The DCFC Riddle
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- Aug 31, 2019 7:41 pm GMTAug 31, 2019 7:41 pm GMT
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Why haven’t you bought an electric vehicle yet? If you’re like me, you simply can’t afford any car made in the last 10 years (I settled on a very nice 2000 Mercury Grand Marquis last year). However, it’s more likely that you’ve held off because of anxiety over charging times and a lack of charging stations. I don’t blame you. Even as ranges have increased to around 200-300 miles, the greenmobiles still take too long to reload and the stations are scarce, putting that road trip through Montana and the Dakotas out of the question.
Well, in a few years there should be plenty of DC Fast Charging Stations (DCFC) … right? Maybe not. As it stands right now the really high-powered stations simply aren’t profitable due to demand charges. So, we have a classic chicken-egg problem: The public won’t buy electric cars until there are a lot of DCFC stations, but companies can’t make money off DCFC stations until there are a lot of electric cars.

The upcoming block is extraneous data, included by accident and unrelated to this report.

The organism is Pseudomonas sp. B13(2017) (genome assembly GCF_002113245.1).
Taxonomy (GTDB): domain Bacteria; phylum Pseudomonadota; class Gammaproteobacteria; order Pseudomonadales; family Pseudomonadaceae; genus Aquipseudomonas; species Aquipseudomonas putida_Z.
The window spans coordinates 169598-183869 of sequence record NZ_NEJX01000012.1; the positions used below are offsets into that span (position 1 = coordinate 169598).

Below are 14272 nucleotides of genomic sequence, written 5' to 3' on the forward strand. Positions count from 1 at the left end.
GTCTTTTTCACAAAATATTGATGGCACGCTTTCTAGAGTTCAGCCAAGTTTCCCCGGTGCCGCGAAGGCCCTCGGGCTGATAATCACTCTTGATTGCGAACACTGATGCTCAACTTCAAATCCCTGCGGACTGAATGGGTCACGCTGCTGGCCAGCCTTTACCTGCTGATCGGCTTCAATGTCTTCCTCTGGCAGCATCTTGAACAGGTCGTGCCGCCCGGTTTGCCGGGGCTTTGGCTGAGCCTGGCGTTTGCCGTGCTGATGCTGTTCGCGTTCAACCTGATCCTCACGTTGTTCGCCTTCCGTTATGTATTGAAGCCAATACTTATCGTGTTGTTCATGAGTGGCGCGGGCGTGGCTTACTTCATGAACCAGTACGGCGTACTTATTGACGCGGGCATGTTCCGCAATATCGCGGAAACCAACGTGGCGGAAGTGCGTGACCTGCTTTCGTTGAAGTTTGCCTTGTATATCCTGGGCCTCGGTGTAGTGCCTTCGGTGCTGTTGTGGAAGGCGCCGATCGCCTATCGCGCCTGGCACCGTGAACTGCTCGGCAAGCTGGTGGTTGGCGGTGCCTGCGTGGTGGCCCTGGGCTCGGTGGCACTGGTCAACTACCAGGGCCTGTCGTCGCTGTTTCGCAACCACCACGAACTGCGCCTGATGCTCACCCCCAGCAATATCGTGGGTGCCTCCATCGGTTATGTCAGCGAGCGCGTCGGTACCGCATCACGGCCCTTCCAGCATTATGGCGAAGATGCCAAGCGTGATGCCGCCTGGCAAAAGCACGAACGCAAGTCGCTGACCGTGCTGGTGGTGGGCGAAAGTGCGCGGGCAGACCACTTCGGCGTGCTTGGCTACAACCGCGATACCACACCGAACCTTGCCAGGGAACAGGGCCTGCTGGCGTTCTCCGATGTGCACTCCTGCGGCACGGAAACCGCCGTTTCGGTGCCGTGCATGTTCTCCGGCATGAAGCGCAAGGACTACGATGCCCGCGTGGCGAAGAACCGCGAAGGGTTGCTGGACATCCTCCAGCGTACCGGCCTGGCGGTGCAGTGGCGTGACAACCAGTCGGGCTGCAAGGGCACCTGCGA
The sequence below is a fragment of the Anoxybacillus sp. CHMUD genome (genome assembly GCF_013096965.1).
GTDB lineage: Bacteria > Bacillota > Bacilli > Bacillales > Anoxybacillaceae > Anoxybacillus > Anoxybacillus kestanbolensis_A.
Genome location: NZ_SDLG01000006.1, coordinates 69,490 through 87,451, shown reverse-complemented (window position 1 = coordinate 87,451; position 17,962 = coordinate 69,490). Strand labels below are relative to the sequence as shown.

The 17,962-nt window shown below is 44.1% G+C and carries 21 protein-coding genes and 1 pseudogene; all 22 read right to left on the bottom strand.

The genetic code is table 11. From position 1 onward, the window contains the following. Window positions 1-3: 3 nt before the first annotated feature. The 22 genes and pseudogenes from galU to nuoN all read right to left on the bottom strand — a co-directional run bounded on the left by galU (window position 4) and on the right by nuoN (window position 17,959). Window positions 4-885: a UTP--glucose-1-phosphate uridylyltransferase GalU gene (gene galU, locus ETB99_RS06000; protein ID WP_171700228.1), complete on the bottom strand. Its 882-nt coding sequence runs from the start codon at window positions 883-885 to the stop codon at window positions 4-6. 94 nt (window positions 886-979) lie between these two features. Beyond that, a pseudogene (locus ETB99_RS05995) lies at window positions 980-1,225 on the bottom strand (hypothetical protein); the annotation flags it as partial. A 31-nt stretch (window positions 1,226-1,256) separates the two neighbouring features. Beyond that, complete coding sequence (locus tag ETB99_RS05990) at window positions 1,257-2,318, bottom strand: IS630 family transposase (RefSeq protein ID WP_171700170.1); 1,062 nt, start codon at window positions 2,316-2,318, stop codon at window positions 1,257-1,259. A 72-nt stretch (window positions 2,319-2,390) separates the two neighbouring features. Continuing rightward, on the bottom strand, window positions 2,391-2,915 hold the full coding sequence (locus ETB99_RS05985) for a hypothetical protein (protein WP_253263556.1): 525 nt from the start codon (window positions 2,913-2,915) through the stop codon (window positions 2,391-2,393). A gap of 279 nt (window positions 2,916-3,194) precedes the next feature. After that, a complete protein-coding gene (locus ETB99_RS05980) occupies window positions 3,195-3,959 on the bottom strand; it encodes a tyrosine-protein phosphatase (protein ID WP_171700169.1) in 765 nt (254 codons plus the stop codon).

Of course, because DCFC stations are vital to the long-term future of electric cars and all the benefits they promise, utilities are on the hunt for solutions to this conundrum. Good old Pacific Gas and Electric (PG&E) proposed a subscription-like charging rate last year with the goal of spurring investment in stations and commercial fleets of e-vehicles. Xcel Energy put in place a demand limiter mechanism that caps billable kw quantity that’s used to figure out demand charges.
I hope we find some way to spread DCFC Stations far and wide. An insane and every growing percentage of the world’s population lives in urban areas where air pollution exceeds healthy limits. As a consequence, many people die of related complications—6.5 million in 2012. That’s a lot of death, and a lot of lost money too.